Deisis (Novogorod)

Ordination Joint Committee of Orthodox and Catholic Bishops, 1988

Metropolitan Silas
Archbishop Rembert G. Weakland
Chairmen


At their last two meetings (Milwaukee, November 10-11, 1987, and Boston, September 6-8, 1988), members of the Joint committee of Orthodox and Roman Catholic Bishops have heard presentations and discussed in several sessions the perpetuity of the effects of Ordination. They also reviewed the recently released statement of the Joint International Commission for Theological Dialogue between the Roman Catholic Church and the Orthodox Church--"The Sacrament of Order in the Sacramental Structure of the Church with particular reference to the importance of Apostolic Succession for the Sanctification and Unity of the People of God." The Joint Committee of Orthodox and Roman Catholic Bishops now issues this summary of its discussions:

Three general points of agreement on Orders were noted:

  1. the three sacred orders of Diaconate, Presbyterate, and Episcopate have a sacramental nature;

  2. these orders are exclusively conferred by Bishops with unquestionable apostolic succession; and

  3. Ordination implies a setting apart. Roman Catholic theology has emphasized an indelible sacramental character to explain this distinctive status as a special configuration to Christ the High Priest. Thus the Sacrament of Orders adds an essential specification to the indelible characters resulting from Baptism and Confirmation--sacraments more recently described as relating all the faithful to the mission and witness of Christ.
From the Orthodox point of view, the distinctive status resulting from Ordination is intended to last permanently. A cleric, however, may be the subject of deposition because of serious sin which creates a permanent canonical hindrance to performing his sacred function. In such a case, even though he may be penitent, he cannot be restored to clerical status. On the other hand, there are some offenses of a canonical nature for which the penalty of deposition is foreseen but that are not necessarily an obstacle to canonical reintegration to Holy Orders, if they are not an impediment to ordination itself.

With either the Roman Catholic understanding of character or the Orthodox understanding of the creation of a permanent hindrance due to sin, "reordination" is impossible. Even in cases when a Roman Catholic cleric may lose clerical status either through cause or petition, the sacred Ordination never becomes invalid. For both Orthodox Christians and Roman Catholics, when a member of the clergy who has been ordained in a church that shares with them an understanding of the Priesthood and by a Bishop in an unquestionable apostolic succession is received into either the Orthodox or the Roman Catholic Church, his ordination should be recognized. It should be noted, however, that until such time when the practice of the Orthodox Church will be unified, these cases will be decided by each Autocephalous Orthodox Church.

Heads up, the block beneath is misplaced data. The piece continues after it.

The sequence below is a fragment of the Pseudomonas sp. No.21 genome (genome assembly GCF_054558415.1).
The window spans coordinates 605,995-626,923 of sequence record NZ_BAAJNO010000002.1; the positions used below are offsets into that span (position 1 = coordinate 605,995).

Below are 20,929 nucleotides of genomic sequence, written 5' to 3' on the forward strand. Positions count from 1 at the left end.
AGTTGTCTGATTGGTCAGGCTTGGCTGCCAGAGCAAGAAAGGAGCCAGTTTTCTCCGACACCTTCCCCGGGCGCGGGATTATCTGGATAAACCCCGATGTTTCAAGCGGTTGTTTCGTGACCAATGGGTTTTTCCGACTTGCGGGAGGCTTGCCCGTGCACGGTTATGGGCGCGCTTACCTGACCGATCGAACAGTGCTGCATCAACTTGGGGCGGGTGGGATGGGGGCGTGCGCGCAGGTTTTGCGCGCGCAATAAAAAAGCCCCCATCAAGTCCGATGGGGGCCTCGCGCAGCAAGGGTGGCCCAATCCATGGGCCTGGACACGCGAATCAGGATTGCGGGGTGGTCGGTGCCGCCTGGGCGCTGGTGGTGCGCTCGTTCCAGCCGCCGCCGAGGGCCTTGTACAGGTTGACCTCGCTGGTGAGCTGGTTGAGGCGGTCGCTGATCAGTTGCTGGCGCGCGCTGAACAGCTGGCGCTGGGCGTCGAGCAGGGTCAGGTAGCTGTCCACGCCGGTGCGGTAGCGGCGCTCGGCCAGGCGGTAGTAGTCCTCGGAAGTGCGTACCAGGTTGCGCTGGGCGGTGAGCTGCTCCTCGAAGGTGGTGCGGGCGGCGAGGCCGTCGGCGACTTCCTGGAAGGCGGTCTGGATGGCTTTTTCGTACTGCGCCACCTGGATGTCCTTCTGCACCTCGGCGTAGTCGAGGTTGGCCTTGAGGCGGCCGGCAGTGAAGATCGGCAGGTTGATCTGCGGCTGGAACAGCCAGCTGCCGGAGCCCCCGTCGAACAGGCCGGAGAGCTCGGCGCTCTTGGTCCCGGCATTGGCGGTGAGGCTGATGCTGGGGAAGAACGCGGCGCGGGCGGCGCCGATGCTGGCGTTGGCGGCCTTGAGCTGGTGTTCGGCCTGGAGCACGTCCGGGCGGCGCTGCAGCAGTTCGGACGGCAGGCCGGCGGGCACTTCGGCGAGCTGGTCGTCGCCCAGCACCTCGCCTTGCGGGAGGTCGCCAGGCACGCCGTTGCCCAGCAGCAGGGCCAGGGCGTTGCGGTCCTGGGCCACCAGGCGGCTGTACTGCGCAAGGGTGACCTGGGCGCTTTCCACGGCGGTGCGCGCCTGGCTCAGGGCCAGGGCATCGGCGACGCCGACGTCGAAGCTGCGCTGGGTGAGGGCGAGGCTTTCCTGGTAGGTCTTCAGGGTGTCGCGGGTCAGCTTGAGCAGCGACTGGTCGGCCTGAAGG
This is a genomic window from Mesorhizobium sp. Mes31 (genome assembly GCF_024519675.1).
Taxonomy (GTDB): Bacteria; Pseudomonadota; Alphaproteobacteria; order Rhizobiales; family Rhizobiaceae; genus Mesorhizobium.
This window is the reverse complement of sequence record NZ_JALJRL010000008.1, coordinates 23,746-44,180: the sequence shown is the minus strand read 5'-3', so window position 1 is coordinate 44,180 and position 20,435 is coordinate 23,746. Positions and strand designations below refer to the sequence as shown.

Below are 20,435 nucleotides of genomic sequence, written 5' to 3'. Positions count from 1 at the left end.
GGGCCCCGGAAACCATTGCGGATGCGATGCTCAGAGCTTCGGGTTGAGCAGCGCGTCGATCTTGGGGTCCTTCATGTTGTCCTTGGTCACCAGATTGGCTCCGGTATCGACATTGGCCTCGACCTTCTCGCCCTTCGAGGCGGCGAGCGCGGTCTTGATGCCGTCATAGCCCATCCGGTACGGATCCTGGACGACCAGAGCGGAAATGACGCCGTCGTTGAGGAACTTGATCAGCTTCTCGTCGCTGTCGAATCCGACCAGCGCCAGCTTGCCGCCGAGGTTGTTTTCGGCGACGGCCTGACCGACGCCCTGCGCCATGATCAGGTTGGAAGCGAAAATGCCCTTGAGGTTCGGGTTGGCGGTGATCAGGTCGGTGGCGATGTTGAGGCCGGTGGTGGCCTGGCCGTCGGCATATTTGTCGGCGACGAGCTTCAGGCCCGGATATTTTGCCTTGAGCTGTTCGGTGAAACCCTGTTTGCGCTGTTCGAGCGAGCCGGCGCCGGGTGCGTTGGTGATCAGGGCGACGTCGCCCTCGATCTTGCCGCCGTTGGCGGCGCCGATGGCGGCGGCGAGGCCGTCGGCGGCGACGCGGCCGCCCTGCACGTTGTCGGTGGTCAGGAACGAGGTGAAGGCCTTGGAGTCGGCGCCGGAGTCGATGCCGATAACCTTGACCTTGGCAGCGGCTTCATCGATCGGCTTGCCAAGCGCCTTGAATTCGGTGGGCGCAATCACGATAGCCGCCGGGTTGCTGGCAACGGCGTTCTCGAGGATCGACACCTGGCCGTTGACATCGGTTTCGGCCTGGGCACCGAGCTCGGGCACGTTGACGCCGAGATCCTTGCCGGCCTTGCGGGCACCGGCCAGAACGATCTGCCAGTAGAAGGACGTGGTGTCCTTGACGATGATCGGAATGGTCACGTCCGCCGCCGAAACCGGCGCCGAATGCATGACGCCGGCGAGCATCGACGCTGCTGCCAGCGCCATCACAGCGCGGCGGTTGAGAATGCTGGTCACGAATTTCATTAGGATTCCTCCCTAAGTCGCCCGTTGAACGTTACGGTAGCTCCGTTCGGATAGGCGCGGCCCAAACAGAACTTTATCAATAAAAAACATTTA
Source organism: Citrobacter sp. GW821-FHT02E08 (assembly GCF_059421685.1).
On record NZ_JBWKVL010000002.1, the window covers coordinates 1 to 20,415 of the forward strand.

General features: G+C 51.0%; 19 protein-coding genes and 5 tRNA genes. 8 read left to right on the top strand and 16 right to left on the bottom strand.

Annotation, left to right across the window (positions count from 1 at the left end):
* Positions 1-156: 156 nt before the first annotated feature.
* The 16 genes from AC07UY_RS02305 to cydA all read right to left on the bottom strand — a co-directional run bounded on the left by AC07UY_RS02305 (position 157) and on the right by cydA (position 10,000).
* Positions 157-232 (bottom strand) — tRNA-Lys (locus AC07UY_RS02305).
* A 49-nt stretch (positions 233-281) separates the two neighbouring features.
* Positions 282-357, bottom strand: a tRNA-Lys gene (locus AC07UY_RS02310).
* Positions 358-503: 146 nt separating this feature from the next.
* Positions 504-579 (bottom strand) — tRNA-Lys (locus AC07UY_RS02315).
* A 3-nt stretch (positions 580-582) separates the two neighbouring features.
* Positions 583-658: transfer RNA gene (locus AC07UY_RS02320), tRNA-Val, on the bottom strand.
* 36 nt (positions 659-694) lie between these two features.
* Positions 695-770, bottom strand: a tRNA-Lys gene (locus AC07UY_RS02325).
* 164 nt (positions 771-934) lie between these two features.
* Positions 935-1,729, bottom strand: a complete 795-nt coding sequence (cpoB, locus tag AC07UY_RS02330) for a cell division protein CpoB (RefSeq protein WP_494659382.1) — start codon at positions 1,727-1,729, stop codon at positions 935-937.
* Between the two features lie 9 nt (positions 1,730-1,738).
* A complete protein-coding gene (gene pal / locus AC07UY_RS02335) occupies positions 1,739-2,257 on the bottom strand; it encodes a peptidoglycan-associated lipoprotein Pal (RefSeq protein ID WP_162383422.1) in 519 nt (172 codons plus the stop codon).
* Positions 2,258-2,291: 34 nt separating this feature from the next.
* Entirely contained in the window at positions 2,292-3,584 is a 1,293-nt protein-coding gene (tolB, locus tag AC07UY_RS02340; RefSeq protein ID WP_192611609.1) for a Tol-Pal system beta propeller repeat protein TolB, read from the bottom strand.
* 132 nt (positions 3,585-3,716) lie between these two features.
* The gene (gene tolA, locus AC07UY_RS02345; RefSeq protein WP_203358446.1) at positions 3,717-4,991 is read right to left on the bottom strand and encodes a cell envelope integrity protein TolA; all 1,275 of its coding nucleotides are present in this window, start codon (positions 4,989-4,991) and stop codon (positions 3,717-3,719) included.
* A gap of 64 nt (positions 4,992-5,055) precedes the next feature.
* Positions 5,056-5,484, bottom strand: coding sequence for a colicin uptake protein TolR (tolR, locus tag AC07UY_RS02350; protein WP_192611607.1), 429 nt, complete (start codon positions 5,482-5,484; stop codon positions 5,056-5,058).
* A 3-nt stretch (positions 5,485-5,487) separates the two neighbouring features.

Following the 7th Meeting in Boston
October 1, 1988

Teachings of Christ

“Blessed are the peacemakers, for they shall be called sons of God." (Matthew 5:9 ESV)

Lenten Prayer of St. Ephrem

O Lord and Master of my life, drive away from me the spirit of despondency, carelessness, love of power, and idle chatter. (Prostration)

Rather grant to me, Your servant, the spirit of wholeness of being, humility, patience, and love. (Prostration)

Yes, O Lord and King, grant that I may see my own faults and not condemn my brother; for You are blessed to the ages of ages. Amen. (Prostration)

 

 

Random Proverb

"When pride comes, then comes disgrace, but with the humble is wisdom." (Proverbs 11:2 ESV)

Pray Without Ceasing

Lord Jesus Christ, Son of God, have mercy on me, a sinner.

Wisdom from the Church Fathers

Go and have pity on all, for through pity, one finds freedom of speech before God. 

Abba Pambo